City councillor will take on veteran Liberal Linda Reid in the new Richmond South Centre riding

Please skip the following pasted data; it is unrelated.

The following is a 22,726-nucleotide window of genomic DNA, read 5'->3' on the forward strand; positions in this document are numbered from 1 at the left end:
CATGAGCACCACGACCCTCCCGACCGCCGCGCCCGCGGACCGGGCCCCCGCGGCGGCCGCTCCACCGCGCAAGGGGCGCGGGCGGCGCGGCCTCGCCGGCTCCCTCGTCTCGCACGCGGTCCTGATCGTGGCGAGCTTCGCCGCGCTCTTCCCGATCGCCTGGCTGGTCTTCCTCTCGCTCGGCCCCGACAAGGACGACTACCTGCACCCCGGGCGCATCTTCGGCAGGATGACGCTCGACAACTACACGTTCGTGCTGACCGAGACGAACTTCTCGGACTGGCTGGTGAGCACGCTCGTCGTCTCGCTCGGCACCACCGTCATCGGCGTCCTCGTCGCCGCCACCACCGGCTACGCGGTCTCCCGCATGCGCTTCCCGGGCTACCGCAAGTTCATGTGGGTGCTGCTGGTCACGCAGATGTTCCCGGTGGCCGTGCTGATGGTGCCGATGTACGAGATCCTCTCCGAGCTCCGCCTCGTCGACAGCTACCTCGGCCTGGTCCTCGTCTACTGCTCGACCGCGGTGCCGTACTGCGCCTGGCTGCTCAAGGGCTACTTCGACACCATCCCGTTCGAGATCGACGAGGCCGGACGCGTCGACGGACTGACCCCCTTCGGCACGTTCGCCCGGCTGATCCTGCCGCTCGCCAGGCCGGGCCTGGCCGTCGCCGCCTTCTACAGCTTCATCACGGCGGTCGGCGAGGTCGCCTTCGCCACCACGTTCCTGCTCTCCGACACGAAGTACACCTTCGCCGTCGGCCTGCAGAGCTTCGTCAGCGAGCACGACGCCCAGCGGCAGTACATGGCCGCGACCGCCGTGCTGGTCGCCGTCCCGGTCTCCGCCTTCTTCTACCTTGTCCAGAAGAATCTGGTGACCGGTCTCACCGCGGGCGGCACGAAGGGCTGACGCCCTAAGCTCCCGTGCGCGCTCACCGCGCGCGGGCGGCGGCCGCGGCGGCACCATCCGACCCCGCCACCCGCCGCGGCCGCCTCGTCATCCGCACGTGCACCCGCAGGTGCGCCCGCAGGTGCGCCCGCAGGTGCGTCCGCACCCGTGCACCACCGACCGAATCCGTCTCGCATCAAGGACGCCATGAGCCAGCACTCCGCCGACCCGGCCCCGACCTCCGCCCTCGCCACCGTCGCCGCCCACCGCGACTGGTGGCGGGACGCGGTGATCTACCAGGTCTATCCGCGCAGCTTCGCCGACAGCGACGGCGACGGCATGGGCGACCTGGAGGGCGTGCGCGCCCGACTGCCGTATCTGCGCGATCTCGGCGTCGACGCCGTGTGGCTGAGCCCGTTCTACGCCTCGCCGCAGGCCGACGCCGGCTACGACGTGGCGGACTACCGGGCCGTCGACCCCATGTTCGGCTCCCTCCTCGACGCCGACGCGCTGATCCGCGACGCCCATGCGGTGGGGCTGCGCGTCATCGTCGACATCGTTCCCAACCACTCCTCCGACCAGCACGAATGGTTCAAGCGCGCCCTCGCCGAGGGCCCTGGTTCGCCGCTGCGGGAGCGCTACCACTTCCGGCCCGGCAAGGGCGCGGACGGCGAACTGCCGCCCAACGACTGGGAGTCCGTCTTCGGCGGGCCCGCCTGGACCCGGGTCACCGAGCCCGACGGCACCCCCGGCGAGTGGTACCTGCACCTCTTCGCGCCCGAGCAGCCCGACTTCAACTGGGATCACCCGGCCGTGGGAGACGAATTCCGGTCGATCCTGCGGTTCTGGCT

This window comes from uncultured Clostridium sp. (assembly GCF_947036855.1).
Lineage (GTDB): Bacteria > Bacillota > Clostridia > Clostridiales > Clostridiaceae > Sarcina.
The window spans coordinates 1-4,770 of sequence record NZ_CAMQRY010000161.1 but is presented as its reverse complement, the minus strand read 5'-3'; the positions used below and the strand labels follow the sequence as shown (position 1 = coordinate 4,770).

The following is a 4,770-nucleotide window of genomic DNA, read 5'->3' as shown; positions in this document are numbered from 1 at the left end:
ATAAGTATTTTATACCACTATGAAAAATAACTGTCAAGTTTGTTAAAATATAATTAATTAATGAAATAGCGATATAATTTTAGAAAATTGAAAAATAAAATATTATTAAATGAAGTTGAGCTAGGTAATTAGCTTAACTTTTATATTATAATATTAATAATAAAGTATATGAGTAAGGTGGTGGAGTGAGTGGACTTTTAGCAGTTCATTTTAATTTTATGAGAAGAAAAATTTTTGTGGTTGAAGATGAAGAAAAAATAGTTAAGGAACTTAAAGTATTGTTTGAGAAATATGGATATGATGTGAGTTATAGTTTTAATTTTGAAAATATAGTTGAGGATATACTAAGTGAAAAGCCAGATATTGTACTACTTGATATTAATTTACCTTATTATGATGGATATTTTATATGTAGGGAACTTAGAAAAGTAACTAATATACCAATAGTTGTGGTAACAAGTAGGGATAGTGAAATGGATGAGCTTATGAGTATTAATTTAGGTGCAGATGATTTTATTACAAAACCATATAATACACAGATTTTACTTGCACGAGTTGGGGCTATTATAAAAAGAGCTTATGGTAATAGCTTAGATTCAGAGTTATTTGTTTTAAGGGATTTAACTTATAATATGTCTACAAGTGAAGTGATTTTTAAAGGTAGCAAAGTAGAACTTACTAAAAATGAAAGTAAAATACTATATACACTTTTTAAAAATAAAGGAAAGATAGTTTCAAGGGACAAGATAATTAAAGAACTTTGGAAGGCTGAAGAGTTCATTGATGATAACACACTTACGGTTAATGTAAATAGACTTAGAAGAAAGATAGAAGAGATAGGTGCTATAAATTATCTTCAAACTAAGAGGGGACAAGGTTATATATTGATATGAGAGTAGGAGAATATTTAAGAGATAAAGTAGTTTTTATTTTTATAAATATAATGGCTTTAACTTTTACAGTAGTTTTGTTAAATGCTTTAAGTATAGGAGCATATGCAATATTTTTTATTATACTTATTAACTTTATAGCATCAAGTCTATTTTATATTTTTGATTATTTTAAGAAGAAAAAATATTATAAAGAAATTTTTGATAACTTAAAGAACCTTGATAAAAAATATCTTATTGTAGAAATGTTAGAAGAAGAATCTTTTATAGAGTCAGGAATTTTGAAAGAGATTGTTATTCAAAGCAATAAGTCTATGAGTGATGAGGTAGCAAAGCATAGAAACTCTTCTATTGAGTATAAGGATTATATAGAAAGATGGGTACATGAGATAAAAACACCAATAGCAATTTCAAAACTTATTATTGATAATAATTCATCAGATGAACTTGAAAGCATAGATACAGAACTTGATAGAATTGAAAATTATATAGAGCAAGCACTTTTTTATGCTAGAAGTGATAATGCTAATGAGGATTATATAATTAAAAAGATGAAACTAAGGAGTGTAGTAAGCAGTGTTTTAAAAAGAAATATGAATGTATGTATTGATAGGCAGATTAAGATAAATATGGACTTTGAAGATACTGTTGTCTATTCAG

Alan CampbellRichmond NewsCurrent City of Richmond councillor Chak Au said he decided to run for the NDP because of the Liberal government’s ‘arrogance’. Photograph By fileThe last big piece of the B.C. election jigsaw in Richmond has fallen into place in the shape of the NDP’s final local candidate.Current city councillor Chak Au will soon be installed by the BC NDP in the new Richmond South Centre riding and will be up against veteran BC Liberal Linda Reid.Au was expected to officially seek the nomination today (Friday) but, as he’s the only nominee, will be acclaimed the candidate.His surprise entry into the provincial political fray could also cause a shake-up at the municipal level, as a victory in May could trigger a by-election at city hall.Asked why he decided to take the plunge into a bigger arena, and with the NDP, Au — who also works full-time for Vancouver Coastal Health in Richmond as a family therapist and program leader — said he was partly influenced by the “arrogance” of Premier Christy Clark’s Liberal government.“Our current MLAs (in Richmond) have become detached from the people,” Au told the Richmond News.“I want to offer people in Richmond a real choice. The NDP hasn’t had much success in Richmond in recent years and I feel that this Liberal government has neglected Richmond; just look at the hospital, social services and transportation. “Richmond has been shortchanged by Christy Clark…I have heard from so many Richmond residents that their lives are becoming more and more difficult.”Given the riding is new, ensconced in the heart of the Chinese-Canadian community and is also fresh ground for long-time MLA Reid — who made the former Richmond-East riding her own for more than 25 years — this race could be more competitive than before.And being a Chinese immigrant, who has made it his mission to build bridges across cultures in Richmond during his time on city council, Au believes he has a good chance.This map shows the boundaries for the new ridings in Richmond, including the Richmond South Centre district that Coun. Chak Au and Linda Reid will compete for“This is a new riding, so anything can happen; previous records won’t count for too much,” said Au, also a former Richmond School Board trustee, who immigrated to Canada in 1988.Au added that it’s “hard to tell” if his background from China and being fluent in Chinese will give him any edge over the likes of Reid in the election.“I haven’t really studied the demographics properly yet (for the riding),” he added.“But I think it will help me bring the different voices of the community to the province.”According to the City of Richmond, there are no restrictions on incumbent elected officials either running for MLA or, indeed, doing double-duty, should they win a seat in Victoria.“I will have to talk to the mayor; I intend to continue with my councillor duties,” Au said, adding that he hadn’t yet thought far enough ahead what he might do if he were to win in May.“I would take advice from the mayor. No matter my decision, though, it will be made with the best interests of the people in Richmond in mind, it won’t be for my benefit.”Should a by-election be triggered, it wouldn’t be the first time in Richmond. After former mayor Greg Halsey-Brandt became an MLA in 2001, Couns. Malcolm Brodie and Derek Dang ran for the mayoral seat, vacating their councillor roles.Au said his membership within the Richmond Community Coalition (RCC) — which has links to the BC Liberals, including RCC president and former Richmond Centre Liberal MLA Rob Howard — would, for the time being, continue, as the RCC was a coalition, not a party.“I joined that group because it was a coalition of people with views across the political spectrum,” Au told the News.“What we had in common were the values of transparency and accountability; many of the members held very different views on certain issues.”Au said that independence has been played out over the years on city council, with him voting differently many times from his fellow RCC member Coun. Ken Johnston.BC NDP leader John Horgan said in a press release that Au “has what it takes to build a better B.C.“He has the leadership experience and community connections needed to stand up to Christy Clark. He has been a strong and respected voice for Richmond and we’re excited he wants to be a part of the BC NDP team in Richmond.”The new Richmond South Centre riding is the second smallest, geographically, in the province, second only to Vancouver-False Creek.It’s bound to the south by Francis Road, to the north by Granville Avenue — and a little section further north to Westminster Highway — to the east by No. 4 Road and to the west by No. 2 Road. By 2014, the three former Richmond ridings had, on average, 24.5 per cent more voters than the average riding — so the B.C. Electoral Boundaries Commission decided to give the city an extra seat.However, the area, historically, has low voter turnout with the former Richmond Centre riding, at 43.65 per cent, having the worst turnout in all of B.C.